“We are in a golden age of playwriting,” said Lincoln Center Theater’s venerable artistic director Andre Bishop upon accepting the 2017 Tony Award for Best Play for J.T. Rogers’ stirring three-hour political drama Oslo. These words were unquestionably true, but one could only wish that the viewers of the Tony Awards could do more than take Bishop’s word for it. The entire ceremony was an often misguided and muddled affair that, moment after moment, didn’t do justice to those it intended to honor. (Whoever decided not to let James Earl Jones accept his Lifetime Achievement Award in primetime should still be hanging his or her head in shame!)
As usual, drama only got its slight due – this time by having the four nominees (Rogers, Sweat’s Lynn Nottage, Indecent’s Paula Vogel and A Doll’s House, Part 2’s Lucas Hnath) giving brief synopses of their complex work. But why no performances from any straight plays? How great would it have been to hear the words of August Wilson as spoken spiritedly by the cast of the year’s Tony-winning Best Revival, Jitney (which had actually never been done on Broadway!). Even watching a moment or two from the stunningly staged Indecent could have proved to America why Rebecca Taichman so richly deserved her Best Director award.
Further, in just 60 seconds on stage at Radio City Music Hall, I believe viewers across the U.S. would know why the great Laurie Metcalf finally and rightfully triumphed in her fourth bid for a Tony, this year as the older and slightly wiser Nora Helmer of A Doll’s House, Part 2. And if only everyone could have relished in the magnificent work of Cynthia Nixon, whose portrayal of the meek, alcoholic Birdie in Manhattan Theatre Club’s stunning revival of Lillian Hellman’s The Little Foxes, was such a sharp contrast to the assured, politically charged woman who accepted her second Tony that night.
As it was, you would have to have actually seen the hilarious Kevin Kline in Present Laughter and the charismatic Michael Aronov in Oslo on stage to fully understand why they earned their spinning statuettes. Their acceptance speeches, though touching, seemed unnecessarily dour.
Musicals fared somewhat better, although the palpable disappointment of not having eventual Best Actress winner Bette Midler perform a number from the Tony winning revival of Hello, Dolly could be sensed in every living room. (Still, Midler’s overlong acceptance speech – complete with the now-immortal line “shut that crap off" as the band tried to play her off – was a tour-de-force in itself. And major kudos to Best Featured Actor winner Gavin Creel for urging the wealthy to fund college scholarships.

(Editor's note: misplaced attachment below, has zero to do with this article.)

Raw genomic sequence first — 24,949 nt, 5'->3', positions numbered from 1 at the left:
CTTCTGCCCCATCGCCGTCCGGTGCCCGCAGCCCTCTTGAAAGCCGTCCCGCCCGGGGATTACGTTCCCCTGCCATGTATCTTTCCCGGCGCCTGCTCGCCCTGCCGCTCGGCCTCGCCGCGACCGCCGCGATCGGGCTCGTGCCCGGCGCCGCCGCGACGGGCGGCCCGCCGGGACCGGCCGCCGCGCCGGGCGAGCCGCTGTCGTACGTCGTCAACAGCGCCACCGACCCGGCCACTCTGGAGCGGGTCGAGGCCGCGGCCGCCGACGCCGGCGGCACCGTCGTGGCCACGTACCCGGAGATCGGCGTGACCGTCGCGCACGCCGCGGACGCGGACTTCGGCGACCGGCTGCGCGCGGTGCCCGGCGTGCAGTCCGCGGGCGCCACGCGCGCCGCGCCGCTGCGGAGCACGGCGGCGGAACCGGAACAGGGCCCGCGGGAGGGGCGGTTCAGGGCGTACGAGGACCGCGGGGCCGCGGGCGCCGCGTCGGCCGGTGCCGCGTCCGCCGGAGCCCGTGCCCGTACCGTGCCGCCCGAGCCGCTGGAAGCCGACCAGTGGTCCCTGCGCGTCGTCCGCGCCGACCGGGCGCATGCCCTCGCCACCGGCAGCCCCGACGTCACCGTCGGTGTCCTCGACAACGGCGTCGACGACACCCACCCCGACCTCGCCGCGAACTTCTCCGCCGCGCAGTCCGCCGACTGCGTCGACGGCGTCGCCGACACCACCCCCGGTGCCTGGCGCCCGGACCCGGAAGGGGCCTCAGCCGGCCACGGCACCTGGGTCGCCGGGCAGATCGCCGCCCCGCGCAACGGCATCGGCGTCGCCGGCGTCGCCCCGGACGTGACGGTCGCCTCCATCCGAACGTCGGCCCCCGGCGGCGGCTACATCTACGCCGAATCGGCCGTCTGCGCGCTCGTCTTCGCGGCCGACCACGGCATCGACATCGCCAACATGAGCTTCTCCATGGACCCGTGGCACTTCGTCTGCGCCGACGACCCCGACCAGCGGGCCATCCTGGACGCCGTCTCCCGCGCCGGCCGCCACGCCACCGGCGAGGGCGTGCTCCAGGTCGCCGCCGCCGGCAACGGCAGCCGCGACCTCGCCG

The big winner of the night, Dear Evan Hansen – which earned six Tonys, including Best Musical – smartly showed off its breakout star, Ben Platt. His virtual solo, “Waving Through the Window,” a triumph of both acting and singing, made it no surprise that he not only took home the Tony for Best Actor in a Musical (at the tender age of 23) but earned a prolonged standing ovation from the crowd. I only wish equal time could have been given to the magnificent Rachel Bay Jones, whose Tony-winning performance as his hard-working mother anchors the show in its own way.
The crowd-pleasing Come From Away didn’t, as some had suspected, come from behind to take top honors, settling for a sole win for its director, the remarkable Christopher Ashley. And while it led the nominations pack with 12 nods, the ambitious Natasha, Pierre, and the Great Comet of 1812 had to settle for victories in lighting and set design. Sadly, though, neither musical showed itself to best advantage in its performances. (I would have much preferred just hearing Tony nominee Jenn Colella belt “Me and the Sky” from the former, and fellow nominee Josh Groban sing all of “Dust and Sand” from the latter.)
Conversely, Bandstand – introduced with enormous feeling by Dr. Jill Biden – earned itself some converts as viewers were allowed to glimpse the sublime choreography of Andy Blankenbuehler (picking up his third Tony for his work) along with the tremendous talent of Corey Cott and Laura Osnes.
Still, these rising stars paled to the evening’s true supernovas, former winners (and 2017 nominees) Patti LuPone and Christine Ebersole, who burned through our screens with their unrivaled passion and power while singing “Face to Face” from War Paint. As should have surprised no one, these two legends knew how to make the most of their golden moment!